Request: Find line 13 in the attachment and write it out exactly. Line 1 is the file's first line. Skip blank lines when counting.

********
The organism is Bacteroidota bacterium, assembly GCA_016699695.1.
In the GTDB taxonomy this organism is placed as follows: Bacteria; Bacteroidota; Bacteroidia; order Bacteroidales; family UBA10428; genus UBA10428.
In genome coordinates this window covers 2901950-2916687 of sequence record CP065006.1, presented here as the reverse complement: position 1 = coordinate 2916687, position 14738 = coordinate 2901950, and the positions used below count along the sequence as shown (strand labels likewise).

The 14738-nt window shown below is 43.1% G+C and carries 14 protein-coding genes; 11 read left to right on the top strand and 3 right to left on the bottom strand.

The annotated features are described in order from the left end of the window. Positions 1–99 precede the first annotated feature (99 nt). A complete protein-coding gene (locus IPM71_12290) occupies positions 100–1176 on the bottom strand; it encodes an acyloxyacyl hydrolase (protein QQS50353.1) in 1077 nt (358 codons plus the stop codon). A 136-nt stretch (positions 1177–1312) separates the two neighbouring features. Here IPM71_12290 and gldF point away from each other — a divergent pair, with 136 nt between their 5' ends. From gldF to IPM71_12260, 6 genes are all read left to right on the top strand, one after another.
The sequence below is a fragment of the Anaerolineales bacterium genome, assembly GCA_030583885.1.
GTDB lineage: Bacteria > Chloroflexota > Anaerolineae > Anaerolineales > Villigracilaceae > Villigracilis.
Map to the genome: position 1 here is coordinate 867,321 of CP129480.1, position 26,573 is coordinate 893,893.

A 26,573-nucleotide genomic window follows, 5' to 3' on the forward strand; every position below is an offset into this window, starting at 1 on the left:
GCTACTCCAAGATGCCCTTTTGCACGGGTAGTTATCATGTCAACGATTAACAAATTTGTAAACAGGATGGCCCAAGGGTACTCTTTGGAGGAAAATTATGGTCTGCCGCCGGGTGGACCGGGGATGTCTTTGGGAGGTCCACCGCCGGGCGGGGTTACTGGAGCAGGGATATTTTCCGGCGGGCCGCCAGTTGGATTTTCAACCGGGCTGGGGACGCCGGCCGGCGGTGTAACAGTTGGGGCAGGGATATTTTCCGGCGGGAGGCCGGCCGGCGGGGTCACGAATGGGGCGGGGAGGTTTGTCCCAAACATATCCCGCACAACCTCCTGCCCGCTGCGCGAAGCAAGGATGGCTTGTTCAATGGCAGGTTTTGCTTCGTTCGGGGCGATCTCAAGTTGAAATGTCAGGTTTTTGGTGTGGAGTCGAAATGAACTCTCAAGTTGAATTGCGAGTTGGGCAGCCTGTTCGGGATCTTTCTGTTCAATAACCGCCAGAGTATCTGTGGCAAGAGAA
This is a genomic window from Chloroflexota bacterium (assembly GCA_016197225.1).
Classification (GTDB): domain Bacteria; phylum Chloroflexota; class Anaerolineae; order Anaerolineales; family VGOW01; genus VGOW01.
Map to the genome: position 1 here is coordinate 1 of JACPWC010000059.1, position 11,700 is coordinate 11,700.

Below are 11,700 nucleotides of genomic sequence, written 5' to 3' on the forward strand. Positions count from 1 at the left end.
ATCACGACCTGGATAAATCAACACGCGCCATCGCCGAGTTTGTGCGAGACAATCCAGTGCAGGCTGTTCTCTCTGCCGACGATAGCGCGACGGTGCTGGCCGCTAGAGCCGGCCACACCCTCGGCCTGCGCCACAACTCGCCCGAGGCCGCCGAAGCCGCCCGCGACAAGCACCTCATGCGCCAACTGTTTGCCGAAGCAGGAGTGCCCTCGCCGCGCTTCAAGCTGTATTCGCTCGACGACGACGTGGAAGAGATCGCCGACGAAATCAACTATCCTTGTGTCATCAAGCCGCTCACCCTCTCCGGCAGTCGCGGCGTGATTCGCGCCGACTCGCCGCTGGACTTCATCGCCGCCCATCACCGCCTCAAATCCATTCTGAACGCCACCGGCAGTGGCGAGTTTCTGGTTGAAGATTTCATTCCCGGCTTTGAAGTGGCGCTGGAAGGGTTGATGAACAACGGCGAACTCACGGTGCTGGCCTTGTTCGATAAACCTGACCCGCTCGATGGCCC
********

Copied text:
Map to the genome: position 1 here is coordinate 1 of JACPWC010000059.1, position 11,700 is coordinate 11,700.